The speed limit on all major highways throughout T&T has been increased to 100 kilometres per hour and will take effect today.
However, this only means motorists will face the full brunt of the law if they exceed this new limit, as police officers will not be exercising any level of leniency.
The way for the new speed limit was cleared after President Anthony Carmona assented to the Motor Vehicle and Road Traffic (Amendment) (No 2) Act of 2017. Yesterday, Ministry of Works and Transport workers began replacing the speed limit signs to reflect the new 100 kilometre per hour limit soon to be enforced.
In a release yesterday, the ministry said it was working with the office of the Ministry of the Attorney General and Legal Affairs for the publication of the requisite legal notices “to allow for the regulation and enforcement of the new speed limits in Trinidad and Tobago.”
The amended Motor Vehicle and Road Traffic Act bill was debated and passed in the Senate on November 28. The new bill will permit the new speed limit to increase from 80 km per hour to 100km per hour.
Contacted on the move yesterday, Arrive Alive (AA) president Sharon Inglefield said they had no issue with raising the speed limit but noted it must be “subject to proper road safety maintenance and infrastructure to include a minimum of a three-star status international rating for roads … meaning,…excellent road markings with thermoplastic paint, signage, lighting, road surfaces, pot hole repairs, barriers, pedestrian crossings and an Irapp audit that will ensure that present road network is safe at higher speeds and that the most vulnerable are protected.”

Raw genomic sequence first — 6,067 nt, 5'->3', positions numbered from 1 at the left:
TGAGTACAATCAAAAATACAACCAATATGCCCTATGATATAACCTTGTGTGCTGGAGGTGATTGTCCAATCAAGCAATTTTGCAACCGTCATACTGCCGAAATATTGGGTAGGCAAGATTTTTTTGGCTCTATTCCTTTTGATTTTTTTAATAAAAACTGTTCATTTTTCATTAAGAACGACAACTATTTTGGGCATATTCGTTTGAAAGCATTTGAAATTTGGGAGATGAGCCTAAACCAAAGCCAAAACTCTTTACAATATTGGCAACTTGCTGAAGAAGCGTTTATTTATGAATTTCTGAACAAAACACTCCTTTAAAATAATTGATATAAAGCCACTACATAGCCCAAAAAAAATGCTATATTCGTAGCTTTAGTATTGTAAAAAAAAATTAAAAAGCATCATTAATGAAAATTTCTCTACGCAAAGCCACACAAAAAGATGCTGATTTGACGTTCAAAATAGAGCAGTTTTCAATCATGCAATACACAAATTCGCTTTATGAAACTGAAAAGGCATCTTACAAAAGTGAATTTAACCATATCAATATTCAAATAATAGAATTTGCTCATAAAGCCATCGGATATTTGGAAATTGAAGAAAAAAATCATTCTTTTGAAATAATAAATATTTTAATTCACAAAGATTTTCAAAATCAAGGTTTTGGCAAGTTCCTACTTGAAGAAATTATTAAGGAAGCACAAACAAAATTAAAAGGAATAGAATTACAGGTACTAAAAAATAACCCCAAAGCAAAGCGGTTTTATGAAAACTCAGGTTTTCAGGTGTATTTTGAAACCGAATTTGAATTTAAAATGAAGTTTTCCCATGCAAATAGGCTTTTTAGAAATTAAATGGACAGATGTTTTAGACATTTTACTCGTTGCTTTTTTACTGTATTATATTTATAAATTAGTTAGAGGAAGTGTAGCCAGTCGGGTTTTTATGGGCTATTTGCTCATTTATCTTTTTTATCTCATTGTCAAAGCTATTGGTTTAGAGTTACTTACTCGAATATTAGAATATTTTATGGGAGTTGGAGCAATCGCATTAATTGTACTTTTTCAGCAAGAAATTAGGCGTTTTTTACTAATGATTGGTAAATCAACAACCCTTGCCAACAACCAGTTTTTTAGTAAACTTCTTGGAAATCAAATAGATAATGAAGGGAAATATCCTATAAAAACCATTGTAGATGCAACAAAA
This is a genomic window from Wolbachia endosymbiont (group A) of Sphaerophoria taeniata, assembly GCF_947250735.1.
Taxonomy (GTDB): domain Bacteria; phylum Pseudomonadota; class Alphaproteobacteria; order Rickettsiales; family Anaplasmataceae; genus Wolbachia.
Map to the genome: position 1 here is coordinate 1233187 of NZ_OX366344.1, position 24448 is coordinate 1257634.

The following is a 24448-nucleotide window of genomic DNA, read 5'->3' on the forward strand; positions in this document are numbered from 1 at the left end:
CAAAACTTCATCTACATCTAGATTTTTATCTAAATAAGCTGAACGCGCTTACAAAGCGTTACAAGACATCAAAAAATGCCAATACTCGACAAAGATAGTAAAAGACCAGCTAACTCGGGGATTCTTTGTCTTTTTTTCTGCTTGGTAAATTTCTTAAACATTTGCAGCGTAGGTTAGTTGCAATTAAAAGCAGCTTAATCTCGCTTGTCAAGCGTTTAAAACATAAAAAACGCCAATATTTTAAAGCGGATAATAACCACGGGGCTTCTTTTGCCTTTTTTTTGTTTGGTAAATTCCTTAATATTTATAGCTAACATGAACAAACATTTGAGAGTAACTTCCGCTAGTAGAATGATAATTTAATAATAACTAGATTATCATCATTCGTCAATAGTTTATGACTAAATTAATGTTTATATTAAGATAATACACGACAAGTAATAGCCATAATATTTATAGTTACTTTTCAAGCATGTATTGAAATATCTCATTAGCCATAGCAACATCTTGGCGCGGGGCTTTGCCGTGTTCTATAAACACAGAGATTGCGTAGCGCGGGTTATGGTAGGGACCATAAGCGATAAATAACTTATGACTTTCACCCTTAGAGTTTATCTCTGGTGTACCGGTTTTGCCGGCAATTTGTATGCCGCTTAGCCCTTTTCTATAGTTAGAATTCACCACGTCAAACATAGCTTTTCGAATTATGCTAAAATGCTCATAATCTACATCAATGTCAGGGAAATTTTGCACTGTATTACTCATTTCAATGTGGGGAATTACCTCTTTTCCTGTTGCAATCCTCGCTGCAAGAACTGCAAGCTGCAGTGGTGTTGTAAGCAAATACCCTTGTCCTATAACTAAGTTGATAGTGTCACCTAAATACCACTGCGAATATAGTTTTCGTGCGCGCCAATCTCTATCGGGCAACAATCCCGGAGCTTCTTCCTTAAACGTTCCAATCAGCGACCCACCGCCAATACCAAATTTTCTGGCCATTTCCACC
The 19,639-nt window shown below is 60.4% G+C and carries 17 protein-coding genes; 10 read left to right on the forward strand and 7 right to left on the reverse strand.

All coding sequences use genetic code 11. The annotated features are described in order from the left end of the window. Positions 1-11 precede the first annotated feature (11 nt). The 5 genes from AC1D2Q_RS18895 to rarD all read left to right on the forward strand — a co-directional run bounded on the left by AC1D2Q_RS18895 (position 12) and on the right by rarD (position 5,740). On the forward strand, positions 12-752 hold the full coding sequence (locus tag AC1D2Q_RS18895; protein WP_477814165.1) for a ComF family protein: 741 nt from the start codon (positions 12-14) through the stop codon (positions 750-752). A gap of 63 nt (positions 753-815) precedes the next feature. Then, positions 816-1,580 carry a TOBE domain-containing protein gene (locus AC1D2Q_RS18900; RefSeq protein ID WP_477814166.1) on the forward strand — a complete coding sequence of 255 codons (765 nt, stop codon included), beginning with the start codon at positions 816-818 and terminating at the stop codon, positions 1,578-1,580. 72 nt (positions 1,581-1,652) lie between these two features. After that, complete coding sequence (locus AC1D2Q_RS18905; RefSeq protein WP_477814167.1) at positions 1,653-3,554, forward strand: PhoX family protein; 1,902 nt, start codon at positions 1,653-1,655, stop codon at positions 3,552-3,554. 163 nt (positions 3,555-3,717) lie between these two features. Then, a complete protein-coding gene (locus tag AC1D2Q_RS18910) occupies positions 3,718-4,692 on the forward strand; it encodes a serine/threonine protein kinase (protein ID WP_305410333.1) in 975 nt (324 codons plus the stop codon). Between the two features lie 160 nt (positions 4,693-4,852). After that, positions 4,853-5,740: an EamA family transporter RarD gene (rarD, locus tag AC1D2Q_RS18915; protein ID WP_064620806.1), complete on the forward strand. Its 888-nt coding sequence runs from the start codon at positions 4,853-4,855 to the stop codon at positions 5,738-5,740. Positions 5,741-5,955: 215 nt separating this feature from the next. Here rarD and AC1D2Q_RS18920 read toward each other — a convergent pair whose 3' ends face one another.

However, she noted that there needs to be discussed the lack of proper signage “going into villages, towns and around schools at 30 kph! Nobody seems to remember that we all need to slow down to protect pedestrians in these areas!”
Inglefield urged the TTPS to continue to include the enforcement with the new speed guns and breathalyser tests.
Yesterday, driver Khalil Khan said whilst he welcomed the increase he hopes the authorities will focus on reckless drivers. Another driver, Sasier Gokool, said she had no objection providing checks are done to ensure the increased speed limit adheres to proper design standards to maintain safe commute of the public. Shivanee Ramadhar, of Chaguanas, said the increased speed limit should play a role in easing the traffic congestion.